Spring (or the lack thereof) is by far the most miserable season in Duluth, and by late March, it’s not hard to flash back to those four brilliant springs I enjoyed in Washington, D.C. By now everything is abloom, midterms are underway, and Georgetown basketball has already made its annual embarrassing early exit from the NCAA Tournament. Bouncyball angst aside, Georgetown is such a vibrant campus that one can go all four years without venturing far from M Street and the handful of streets that feed down into it. I can hardly describe it to Duluthians without resorting to a string of bubbly clichés. The neighborhood is a storybook village, the brick and pastel rowhouses lining the cobblestone streets interrupted by old trolley lines, a historical plaque on practically every building. (My personal favorite: one that read “On this site in 1897, nothing happened.”) The Georgetown Bubble is a college student’s pleasure dome, and few are called to venture out into the wider city: classes consume us, special events abound, and on Friday and Saturday nights, a short walk to The Tombs is all we need.

Of course, everyone gets out for at least one Monuments Tour at night, goes and stands before Lincoln and Jefferson in awe, or in the memorials to Vietnam and Korea in reverence. This time of year, the FDR Memorial is the place to be: its lights shine through the waterfalls and illuminate inspired quotes, the whole scene robed in the soft luminescence of the cherry blossoms, a full moon gazing down on the Tidal Basin. And then, of course, there are the Smithsonians and their various friends, usually toured with a group of friends or visitors from back home, though every once in a while on my own, freeing me to stand transfixed in front of Magritte’s “La condition humaine” at the National Gallery for as long as I choose. The sprawling Mall, where everything looks closer than it actually is, the grassy avenue fading away toward the Capitol, down past that spot where I stood as Barack Obama took the oath of office. Across the Key Bridge in the Virginia are more markers of the past, perhaps less visited but no less impressive: Roosevelt Island, Iwo Jima, the Netherlands Carillon with its peerless view of the city, and Arlington Cemetery.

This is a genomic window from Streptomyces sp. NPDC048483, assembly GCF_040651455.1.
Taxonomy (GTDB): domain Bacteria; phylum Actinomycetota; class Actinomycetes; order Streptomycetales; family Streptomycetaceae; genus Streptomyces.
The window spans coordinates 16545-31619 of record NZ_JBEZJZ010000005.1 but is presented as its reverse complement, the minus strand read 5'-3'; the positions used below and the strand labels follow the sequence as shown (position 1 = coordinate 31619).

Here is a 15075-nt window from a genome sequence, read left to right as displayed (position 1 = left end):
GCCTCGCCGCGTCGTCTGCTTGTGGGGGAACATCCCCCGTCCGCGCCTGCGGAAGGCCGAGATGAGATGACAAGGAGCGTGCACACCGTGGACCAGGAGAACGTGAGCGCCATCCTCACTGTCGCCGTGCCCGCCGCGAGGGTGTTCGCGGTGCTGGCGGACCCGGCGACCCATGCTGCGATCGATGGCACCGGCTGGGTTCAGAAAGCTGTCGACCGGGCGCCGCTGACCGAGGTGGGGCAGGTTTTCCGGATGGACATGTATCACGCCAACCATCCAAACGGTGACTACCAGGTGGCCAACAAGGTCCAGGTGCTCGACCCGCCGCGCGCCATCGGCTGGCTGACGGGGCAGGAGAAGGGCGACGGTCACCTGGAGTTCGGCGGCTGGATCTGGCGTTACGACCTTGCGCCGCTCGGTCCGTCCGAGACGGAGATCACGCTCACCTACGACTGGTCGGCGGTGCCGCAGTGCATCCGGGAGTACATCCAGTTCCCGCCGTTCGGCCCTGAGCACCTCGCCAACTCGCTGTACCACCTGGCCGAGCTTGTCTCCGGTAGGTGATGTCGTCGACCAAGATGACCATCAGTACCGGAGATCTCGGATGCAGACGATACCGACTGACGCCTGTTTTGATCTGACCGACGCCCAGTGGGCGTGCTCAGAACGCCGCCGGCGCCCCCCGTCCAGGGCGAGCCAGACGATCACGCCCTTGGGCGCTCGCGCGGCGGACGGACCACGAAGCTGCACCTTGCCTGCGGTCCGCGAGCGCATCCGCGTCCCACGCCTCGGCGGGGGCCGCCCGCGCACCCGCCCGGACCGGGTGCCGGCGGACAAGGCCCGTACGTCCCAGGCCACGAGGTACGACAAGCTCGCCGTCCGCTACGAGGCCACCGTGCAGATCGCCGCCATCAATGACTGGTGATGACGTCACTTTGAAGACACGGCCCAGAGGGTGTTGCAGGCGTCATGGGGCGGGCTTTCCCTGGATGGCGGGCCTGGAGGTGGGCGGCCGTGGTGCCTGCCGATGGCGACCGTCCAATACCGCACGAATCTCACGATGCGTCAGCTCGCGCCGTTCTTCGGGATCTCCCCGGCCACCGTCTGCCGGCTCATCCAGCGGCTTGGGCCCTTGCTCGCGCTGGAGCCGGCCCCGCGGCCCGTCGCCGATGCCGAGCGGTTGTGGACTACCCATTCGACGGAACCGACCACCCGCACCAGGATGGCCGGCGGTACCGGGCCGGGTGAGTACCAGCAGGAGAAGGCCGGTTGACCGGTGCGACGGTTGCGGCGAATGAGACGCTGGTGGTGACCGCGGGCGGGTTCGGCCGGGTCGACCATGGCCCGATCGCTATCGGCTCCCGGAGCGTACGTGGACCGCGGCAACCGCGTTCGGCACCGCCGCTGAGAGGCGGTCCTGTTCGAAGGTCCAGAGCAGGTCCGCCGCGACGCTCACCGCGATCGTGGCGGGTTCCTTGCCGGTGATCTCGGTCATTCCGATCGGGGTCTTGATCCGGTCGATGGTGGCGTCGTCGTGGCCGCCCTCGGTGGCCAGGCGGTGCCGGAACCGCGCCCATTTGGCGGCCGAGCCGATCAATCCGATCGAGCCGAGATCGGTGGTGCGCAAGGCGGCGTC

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Today, though, I write not about the DC of monuments and museums and marble at every turn, but instead of the world beyond. It’s a city of both beauty and sorrow, one that encompasses both the best and the worst of the nation ruled from its center. It was never home, but it became a part of me, its little corners tugging me back and inviting a second look.